Immunotherapy has changed our approach to anti-cancer treatment in recent years. Checkpoint inhibitors have particularly been in the focus of clinical development and have shown remarkable success as monotherapy or as combination partners for various tumor entities. This has resulted in approval for different solid tumor entities, but also for Hodgkin lymphoma (14). Checkpoint blockade is thought to reactivate endogenous T cell responses directed against tumor neoantigens presented in the context of major histocompatibility complex (MHC) molecules. In tumors with low endogenous T cell responses, however, the primary goal of immunotherapy needs to be the initiation of T cell responses directed against tumor-associated antigens. Various vaccination concepts are being pursued, and only recently, personalized neoantigen-based vaccines were shown to efficiently trigger T cell responses and lead to improved clinical outcome in patients with malignant melanoma (5, 6).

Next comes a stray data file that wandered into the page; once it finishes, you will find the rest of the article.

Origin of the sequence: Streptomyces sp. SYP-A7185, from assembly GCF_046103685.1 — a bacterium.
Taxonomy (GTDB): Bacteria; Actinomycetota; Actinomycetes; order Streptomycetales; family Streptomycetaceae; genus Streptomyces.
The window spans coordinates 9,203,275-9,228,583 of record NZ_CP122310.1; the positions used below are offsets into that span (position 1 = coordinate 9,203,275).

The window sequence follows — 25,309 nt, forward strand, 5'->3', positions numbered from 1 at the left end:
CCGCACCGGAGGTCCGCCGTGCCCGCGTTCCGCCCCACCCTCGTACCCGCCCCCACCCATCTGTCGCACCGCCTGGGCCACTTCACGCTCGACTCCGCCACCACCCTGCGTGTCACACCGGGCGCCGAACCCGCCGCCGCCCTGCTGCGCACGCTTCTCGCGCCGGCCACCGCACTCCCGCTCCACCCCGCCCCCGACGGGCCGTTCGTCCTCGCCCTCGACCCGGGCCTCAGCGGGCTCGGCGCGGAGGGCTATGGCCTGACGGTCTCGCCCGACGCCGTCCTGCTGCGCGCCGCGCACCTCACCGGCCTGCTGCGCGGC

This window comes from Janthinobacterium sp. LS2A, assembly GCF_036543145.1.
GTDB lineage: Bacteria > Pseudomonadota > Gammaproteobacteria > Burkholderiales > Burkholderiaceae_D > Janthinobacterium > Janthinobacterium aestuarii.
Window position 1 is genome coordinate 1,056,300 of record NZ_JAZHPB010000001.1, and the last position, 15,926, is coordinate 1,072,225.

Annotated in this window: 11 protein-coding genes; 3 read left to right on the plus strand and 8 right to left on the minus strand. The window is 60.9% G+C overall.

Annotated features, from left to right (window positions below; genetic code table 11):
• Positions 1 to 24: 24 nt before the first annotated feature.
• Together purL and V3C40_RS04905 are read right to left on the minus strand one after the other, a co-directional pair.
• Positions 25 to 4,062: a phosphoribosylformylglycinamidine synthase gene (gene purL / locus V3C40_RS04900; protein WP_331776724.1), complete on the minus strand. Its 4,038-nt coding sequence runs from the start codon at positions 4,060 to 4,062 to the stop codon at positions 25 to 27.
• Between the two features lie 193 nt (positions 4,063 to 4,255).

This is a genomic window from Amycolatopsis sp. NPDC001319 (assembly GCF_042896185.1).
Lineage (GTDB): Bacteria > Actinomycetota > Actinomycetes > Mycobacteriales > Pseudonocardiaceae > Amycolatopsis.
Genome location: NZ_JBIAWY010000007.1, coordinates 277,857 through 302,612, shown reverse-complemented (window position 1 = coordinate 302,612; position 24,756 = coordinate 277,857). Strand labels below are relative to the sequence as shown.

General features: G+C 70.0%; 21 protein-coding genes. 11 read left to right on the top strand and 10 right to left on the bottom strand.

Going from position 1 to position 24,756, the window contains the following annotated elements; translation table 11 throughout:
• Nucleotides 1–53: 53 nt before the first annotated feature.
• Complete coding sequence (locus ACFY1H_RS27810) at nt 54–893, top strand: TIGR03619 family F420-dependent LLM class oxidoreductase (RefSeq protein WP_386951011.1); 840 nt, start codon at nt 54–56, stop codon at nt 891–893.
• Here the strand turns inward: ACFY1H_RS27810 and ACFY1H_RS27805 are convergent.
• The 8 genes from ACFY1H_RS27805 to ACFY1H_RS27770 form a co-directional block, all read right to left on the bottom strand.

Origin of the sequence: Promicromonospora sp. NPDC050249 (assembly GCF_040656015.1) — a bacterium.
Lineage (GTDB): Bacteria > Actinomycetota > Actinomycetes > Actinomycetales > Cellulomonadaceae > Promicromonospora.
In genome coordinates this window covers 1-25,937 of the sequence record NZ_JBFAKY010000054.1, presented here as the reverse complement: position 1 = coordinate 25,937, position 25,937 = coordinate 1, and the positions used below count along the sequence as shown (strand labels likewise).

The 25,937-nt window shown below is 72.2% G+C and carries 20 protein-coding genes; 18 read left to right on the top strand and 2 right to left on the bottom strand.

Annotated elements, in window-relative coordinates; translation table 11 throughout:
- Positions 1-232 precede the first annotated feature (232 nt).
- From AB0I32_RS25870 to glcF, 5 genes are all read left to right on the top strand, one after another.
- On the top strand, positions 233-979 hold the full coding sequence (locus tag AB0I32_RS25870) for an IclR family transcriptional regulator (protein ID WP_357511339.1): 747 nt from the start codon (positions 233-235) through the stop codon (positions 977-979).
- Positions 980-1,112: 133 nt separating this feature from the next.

Dendritic cells (DCs) are particularly eligible to induce strong and durable immune responses. Over the years, multiple different maturation protocols have been used to generate DCs from monocytes ex vivo (7), and the resulting DCs differ considerably in their immunostimulatory capacities. We have developed a GMP-compliant 3-day protocol for the generation of DCs with improved immunogenicity based on a toll-like receptor (TLR) 7/8 ligand (TLR-3-DCs) (8). These DCs express higher numbers of co-stimulatory molecules and secrete higher levels of IL-12p70 compared to DCs generated with the standard protocol (9). Currently, we are conducting a phase I/II study on vaccination with DCs loaded with Wilms Tumor 1 (WT1) and preferentially expressed antigen in melanoma as leukemia-associated antigens for postremission therapy of acute myeloid leukemia (AML) patients (10).

In order to further enhance immunological and clinical responses, multiple combinatorial approaches with DC vaccination can be considered. These include, but are not restricted to chemotherapy and radiotherapy, cytokines and TLR agonists, hypomethylating agents, but also more targeted strategies, such as elimination of immunosuppressive cell types (e.g., myeloid-derived suppressor cells, regulatory T cells), molecularly targeted therapies and adoptive cell therapy (11, 12).